The Stop Hacks and Improve Electronic Data Security Handling (SHIELD) Act is expected to be passed shortly in the New York State Senate that would update the state’s data breach notification law to cover more personal information and compel firms to disclose ransomware infections and more. The legislation would also extend to businesses that holds sensitive data of New York residents, rather than only firms that do business in the state.
“[NY’s] Stop Hacks and Improve Electronic Data Security Handling (SHIELD) Act also would cover any business that holds sensitive data of NY residents, rather than only firms that do business in state. It’s an important detail cribbed from the EU’s #GDPR:”https://t.co/aBh9nXg48O
— Center for Democracy & Technology (@CenDemTech) May 31, 2019
“New York will be taking more than a page from the EU’s GDPR if it passes the SHIELD Act this week. The law would apply to any person or company, regardless of their location, that has the private information of a New York resident. Businesses should start preparing for the inevitable passage of more such laws by putting together a data security program with a dedicated program coordinator and drawing up contracts that require third parties to have strong security measures in place. If your business has a website or mobile app that can be accessed by NY residents and, like most digital assets these days, that collect information from users, you will need to ensure that you and your third parties, who run more than half the code on your website and app, have robust security defenses to prevent a data breach. Now is not the time to take a wait-and-see approach.”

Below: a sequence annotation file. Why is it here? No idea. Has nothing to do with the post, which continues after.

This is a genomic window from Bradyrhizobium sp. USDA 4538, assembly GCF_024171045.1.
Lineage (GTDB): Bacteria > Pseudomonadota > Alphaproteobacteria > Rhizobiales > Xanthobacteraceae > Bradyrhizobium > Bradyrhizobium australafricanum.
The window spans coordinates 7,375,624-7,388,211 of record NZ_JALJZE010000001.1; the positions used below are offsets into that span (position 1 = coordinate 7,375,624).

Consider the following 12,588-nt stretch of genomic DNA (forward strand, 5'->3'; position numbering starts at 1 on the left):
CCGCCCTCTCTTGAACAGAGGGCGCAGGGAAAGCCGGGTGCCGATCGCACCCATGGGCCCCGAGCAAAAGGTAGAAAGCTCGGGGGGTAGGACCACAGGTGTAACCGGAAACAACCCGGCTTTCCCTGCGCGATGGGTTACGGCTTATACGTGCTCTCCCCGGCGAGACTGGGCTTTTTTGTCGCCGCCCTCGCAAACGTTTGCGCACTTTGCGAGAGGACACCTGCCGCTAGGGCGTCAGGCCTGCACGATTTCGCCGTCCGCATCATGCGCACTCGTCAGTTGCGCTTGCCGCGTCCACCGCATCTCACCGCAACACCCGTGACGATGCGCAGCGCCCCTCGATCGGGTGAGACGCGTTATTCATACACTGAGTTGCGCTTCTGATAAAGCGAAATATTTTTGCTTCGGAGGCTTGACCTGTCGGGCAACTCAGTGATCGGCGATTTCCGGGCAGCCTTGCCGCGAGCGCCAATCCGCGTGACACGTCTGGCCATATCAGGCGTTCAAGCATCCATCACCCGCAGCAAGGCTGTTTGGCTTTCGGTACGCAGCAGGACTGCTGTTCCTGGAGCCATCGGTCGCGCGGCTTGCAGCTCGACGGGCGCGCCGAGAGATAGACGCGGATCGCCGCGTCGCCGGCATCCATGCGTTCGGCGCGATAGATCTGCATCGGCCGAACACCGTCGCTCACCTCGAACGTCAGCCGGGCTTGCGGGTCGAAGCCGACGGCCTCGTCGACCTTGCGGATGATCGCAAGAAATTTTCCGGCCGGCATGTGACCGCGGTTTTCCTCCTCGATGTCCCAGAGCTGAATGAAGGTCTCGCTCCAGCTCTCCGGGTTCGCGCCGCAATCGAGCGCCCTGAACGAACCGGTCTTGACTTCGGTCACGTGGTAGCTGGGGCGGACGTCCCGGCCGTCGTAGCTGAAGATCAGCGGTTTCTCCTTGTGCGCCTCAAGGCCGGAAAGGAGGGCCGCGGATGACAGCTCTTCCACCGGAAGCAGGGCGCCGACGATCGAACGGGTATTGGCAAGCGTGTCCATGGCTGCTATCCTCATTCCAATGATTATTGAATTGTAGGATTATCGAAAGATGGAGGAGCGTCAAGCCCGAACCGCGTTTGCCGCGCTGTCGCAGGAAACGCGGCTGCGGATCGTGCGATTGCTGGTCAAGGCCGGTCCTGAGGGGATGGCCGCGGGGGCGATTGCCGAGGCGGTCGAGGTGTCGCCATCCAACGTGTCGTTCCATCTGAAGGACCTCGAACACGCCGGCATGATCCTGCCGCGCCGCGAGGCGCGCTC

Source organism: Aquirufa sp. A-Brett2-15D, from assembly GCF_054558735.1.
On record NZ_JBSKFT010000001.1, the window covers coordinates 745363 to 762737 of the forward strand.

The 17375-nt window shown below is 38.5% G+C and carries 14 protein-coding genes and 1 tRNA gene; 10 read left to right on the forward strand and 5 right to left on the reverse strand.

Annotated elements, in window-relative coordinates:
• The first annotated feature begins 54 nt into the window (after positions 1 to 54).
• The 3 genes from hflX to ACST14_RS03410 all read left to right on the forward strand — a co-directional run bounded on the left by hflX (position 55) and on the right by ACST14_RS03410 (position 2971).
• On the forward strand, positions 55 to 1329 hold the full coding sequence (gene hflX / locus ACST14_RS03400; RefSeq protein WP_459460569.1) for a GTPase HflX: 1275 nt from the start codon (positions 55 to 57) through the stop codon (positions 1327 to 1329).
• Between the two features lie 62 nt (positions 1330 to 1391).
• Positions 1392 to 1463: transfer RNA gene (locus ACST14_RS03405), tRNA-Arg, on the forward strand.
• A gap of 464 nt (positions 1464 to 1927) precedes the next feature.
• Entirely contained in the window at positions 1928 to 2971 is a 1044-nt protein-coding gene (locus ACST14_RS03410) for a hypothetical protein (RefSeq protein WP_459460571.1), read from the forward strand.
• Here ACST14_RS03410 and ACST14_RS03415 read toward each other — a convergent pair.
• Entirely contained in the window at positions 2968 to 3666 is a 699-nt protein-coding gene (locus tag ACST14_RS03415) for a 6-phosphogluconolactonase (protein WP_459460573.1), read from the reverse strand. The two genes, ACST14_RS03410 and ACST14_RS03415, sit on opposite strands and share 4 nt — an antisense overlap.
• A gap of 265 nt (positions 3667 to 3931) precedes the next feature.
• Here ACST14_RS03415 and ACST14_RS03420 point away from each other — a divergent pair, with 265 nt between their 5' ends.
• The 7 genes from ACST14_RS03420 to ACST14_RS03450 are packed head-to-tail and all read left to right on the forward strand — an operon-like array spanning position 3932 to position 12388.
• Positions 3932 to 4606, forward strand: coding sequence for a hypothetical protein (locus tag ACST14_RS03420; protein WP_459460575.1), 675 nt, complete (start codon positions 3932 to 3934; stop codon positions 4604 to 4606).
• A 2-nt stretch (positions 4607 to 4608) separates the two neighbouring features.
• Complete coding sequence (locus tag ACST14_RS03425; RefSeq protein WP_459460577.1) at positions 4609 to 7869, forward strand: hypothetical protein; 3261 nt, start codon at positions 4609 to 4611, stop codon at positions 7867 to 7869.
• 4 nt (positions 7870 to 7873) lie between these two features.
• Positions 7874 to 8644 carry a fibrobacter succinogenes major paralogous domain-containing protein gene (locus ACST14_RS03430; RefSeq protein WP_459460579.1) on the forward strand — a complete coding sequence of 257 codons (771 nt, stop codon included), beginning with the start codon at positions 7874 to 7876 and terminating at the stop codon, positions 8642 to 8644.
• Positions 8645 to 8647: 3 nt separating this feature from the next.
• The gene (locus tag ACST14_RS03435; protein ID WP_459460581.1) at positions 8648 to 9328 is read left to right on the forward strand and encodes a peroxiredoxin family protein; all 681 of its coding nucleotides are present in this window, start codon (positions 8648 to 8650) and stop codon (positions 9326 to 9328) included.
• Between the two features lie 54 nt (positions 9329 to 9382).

Dov Goldman, Director of Risk & Compliance at Panorays:
“NY has a new privacy law in the works, and it is likely to have a tremendous impact. Despite the cumbersome name for the prospective legislation, the “Stop Hacks and Improve Electronic Data Security Handling” act (also called “SHIELD,” which is probably the moniker most will use), will effect change on a national and perhaps even international level. NY regulates thousands of financial service firms that are headquartered or just have a presence in the state. The new law will likely apply to many more companies, as SHIELD will require a business that has been breached to notify impacted NY residents, whether or not the business is located in the state. In this regard, SHIELD may be to the US what GDPR has been for Europe. NY’s DFS Part 500, a previous regulation of cybersecurity in the financial services space, is widely respected as a clear and well designed guideline. If SHIELD is equally effectively structured, it could become a model for future privacy regulations from other US states.”